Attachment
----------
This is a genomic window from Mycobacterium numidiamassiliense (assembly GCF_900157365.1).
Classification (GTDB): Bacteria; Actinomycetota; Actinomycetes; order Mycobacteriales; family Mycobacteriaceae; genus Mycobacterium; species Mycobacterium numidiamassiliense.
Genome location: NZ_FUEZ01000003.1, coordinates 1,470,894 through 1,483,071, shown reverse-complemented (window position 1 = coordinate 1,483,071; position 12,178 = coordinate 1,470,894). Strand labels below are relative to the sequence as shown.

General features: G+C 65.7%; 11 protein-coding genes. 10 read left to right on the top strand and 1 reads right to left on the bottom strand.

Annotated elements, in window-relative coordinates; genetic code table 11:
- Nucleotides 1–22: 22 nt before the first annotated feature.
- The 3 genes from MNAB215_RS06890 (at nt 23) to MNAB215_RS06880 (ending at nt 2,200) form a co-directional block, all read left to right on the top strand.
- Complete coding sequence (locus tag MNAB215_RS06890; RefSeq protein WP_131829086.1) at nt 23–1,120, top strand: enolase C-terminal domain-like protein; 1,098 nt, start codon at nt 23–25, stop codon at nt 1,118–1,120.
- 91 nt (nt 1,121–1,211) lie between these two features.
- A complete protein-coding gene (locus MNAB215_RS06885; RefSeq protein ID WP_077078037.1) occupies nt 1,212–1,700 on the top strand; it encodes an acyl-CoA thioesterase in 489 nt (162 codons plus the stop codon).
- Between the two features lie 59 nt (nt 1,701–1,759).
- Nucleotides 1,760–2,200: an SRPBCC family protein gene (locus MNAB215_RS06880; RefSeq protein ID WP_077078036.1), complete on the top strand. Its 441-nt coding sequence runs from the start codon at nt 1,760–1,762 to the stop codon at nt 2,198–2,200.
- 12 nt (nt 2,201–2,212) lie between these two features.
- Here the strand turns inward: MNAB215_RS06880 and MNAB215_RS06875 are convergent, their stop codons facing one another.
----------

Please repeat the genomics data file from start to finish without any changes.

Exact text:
This is a genomic window from Mycobacterium numidiamassiliense (assembly GCF_900157365.1).
Classification (GTDB): Bacteria; Actinomycetota; Actinomycetes; order Mycobacteriales; family Mycobacteriaceae; genus Mycobacterium; species Mycobacterium numidiamassiliense.
Genome location: NZ_FUEZ01000003.1, coordinates 1,470,894 through 1,483,071, shown reverse-complemented (window position 1 = coordinate 1,483,071; position 12,178 = coordinate 1,470,894). Strand labels below are relative to the sequence as shown.

General features: G+C 65.7%; 11 protein-coding genes. 10 read left to right on the top strand and 1 reads right to left on the bottom strand.

Annotated elements, in window-relative coordinates; genetic code table 11:
- Nucleotides 1–22: 22 nt before the first annotated feature.
- The 3 genes from MNAB215_RS06890 (at nt 23) to MNAB215_RS06880 (ending at nt 2,200) form a co-directional block, all read left to right on the top strand.
- Complete coding sequence (locus tag MNAB215_RS06890; RefSeq protein WP_131829086.1) at nt 23–1,120, top strand: enolase C-terminal domain-like protein; 1,098 nt, start codon at nt 23–25, stop codon at nt 1,118–1,120.
- 91 nt (nt 1,121–1,211) lie between these two features.
- A complete protein-coding gene (locus MNAB215_RS06885; RefSeq protein ID WP_077078037.1) occupies nt 1,212–1,700 on the top strand; it encodes an acyl-CoA thioesterase in 489 nt (162 codons plus the stop codon).
- Between the two features lie 59 nt (nt 1,701–1,759).
- Nucleotides 1,760–2,200: an SRPBCC family protein gene (locus MNAB215_RS06880; RefSeq protein ID WP_077078036.1), complete on the top strand. Its 441-nt coding sequence runs from the start codon at nt 1,760–1,762 to the stop codon at nt 2,198–2,200.
- 12 nt (nt 2,201–2,212) lie between these two features.
- Here the strand turns inward: MNAB215_RS06880 and MNAB215_RS06875 are convergent, their stop codons facing one another.